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Acromegaly

Acromegaly is a hormonal disorder that usually affects middle aged adults. Acromegaly is the result of excessive production of Growth Hormone (GH) from the pituitary gland. In children it can result in Gigantism - unusual bone growth and consequent unusual height. Acromegaly is characterized by enlarged hands, feet and face (lips, tongue and nose). Acromegaly can affect heart and bones also.


Acromegaly Causes

The hands and feet are over sized when the body makes elevated amounts of growth hormone due to a benign tumor in the pituitary gland located at the base of the brain. The elevated levels cause an excess of bone and tissue growth.


Acromegaly symptoms

The most noticeable symptom is an over-sized finger necessitating the ring if worn, to be removed. Hitherto fitting shoe may seem unfitting due to an increased shoe width. Noticeable change in the face is a swollen/larger/broader lip, tongue and nose. Other symptoms may include one or a combination of the following.


  • Weight gain
  • Swollen and painful joints that restrict movement
  • Spaces appearing between teeth
  • Hoarse voice
  • Fatigue
  • Headache
  • Inability to sleep
  • Muscle weakness
  • Excessive sweating
  • Body odor due to enlargement of sweat glands
  • Enlarged sebaceous glands that make skin oily
  • Severe acne
  • Severe snoring
  • Impaired vision
  • Menstrual cycle irregularities in women
  • Abnormal breast milk production in women
  • Erectile dysfunction in men
  • Increased chest size
  • Non-cancerous thickened skin and skin tags.

Acromegaly diagnosis

The physical changes occur gradually and are often not recognized immediately. There are instances when individuals recognize symptoms after comparing old photographs. Awareness is the key to seeking medical attention. If any of the symptoms persists for more than few weeks, seek medical attention. An early diagnosis can avert severe health complications.

Doctors proceed to laboratory tests after discussing medical history followed by physical examination. Blood tests are done to confirm diagnosis. To assess the size and location of the tumor, magnetic resonance imaging (MRI) of the brain or a Computerized Tomography (CT scan) is required.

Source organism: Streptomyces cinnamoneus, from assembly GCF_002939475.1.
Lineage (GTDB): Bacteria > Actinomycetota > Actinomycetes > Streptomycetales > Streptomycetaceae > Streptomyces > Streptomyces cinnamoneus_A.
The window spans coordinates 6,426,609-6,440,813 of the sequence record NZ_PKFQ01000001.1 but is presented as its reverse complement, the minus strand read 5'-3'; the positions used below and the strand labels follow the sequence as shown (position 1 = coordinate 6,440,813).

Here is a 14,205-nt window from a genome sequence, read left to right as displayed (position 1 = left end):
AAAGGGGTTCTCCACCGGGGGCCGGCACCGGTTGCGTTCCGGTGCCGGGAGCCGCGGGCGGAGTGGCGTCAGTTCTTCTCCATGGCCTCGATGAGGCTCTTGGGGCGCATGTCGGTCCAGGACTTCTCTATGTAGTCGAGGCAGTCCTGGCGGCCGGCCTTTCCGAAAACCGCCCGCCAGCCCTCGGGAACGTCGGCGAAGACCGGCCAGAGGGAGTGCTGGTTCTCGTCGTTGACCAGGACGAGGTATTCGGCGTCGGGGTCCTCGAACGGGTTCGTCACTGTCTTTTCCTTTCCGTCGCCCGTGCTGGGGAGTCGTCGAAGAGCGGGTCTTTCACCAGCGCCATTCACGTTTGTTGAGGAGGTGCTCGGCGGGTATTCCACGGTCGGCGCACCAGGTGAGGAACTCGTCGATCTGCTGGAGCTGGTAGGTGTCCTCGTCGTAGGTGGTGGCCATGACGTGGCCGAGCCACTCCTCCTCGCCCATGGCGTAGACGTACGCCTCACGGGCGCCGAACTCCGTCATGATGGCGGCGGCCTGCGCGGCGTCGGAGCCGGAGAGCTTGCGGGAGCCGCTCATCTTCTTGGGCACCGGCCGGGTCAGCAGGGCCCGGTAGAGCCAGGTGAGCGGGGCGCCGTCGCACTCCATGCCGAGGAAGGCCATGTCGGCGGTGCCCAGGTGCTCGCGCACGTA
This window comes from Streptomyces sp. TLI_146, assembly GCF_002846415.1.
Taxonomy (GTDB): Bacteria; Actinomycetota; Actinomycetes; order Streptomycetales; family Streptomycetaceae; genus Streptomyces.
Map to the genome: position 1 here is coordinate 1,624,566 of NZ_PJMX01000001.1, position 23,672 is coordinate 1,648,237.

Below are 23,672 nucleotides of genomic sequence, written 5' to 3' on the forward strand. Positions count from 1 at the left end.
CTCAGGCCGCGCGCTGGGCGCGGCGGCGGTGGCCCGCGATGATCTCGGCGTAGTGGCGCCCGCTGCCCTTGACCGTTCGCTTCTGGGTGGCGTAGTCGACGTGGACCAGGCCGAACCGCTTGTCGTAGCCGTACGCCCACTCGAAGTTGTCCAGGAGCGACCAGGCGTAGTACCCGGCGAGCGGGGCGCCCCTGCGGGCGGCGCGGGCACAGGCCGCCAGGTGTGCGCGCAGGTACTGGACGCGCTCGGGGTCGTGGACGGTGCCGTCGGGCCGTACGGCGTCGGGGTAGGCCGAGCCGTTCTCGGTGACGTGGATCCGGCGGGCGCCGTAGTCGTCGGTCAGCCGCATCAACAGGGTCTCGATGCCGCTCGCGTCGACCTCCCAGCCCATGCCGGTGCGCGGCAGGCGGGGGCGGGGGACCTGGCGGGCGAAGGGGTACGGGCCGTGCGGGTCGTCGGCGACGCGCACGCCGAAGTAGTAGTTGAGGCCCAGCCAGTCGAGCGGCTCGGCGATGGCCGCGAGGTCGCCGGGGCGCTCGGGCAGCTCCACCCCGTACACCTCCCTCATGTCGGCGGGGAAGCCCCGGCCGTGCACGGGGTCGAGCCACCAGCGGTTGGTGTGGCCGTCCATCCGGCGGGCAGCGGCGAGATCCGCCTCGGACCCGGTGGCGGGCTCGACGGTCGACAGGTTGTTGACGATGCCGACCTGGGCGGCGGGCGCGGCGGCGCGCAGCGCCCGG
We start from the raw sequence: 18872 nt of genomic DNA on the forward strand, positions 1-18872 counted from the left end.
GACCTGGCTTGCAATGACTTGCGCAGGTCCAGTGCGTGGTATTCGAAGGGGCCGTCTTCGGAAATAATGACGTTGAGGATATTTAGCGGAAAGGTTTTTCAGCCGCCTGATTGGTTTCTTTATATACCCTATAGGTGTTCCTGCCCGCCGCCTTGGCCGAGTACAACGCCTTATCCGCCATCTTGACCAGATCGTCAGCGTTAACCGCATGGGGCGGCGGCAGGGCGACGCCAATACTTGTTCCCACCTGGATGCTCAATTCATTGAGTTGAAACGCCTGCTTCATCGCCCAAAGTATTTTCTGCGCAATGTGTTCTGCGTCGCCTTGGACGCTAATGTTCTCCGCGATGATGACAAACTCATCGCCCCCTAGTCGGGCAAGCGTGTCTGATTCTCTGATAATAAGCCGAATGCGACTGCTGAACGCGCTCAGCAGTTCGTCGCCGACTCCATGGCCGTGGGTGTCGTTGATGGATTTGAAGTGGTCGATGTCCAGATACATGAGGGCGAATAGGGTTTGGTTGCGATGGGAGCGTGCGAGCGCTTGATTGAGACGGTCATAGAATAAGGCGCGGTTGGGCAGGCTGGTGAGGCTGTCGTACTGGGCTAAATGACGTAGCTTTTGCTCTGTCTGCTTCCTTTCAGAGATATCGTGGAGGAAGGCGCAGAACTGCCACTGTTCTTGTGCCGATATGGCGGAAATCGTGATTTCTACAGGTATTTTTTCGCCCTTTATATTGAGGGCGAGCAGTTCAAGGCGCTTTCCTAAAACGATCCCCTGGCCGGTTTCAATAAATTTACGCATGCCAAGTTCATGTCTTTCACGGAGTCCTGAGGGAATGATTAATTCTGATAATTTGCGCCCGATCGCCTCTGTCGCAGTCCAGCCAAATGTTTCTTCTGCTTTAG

Instead of checking random levels of hormones which vary minute to minute, doctors recommend testing for protein called insulin like growth factor 1 or IGF-1 which indicate the presence of abnormal body growth.

Another definitive diagnosis method is the growth hormone suppression test. Blood levels of growth hormone before and after drinking a preparation of glucose is measured. If the test shows high GH level, it confirms Acromegaly.


Acromegaly Treatment

Medications, surgery and radiation are suggested depending on the age and health condition of the individual. The aim is to restrict the excessive production of hormones and improve problems caused by the condition. Doctors prescribe medicines for treatment after surgery or in cases where surgery cannot be performed. Surgery is performed to remove the tumor if it is not too large. In cases where medicines and surgery do not treat the condition, radiotherapy (stereotactic radio surgery or conventional radio therapy) that eventually leads to reduction in growth hormones is recommended.


Breast Density

Breast density compares the amount of fat in the breast to the amount of tissue present. It is a measure used to describe mammogram images and is not a measure of how the breast feels (breast size and firmness). Breast tissue is made up of milk gland, milk ducts and supportive tissues (dense breast tissue) and fatty tissue (non- dense breast tissue).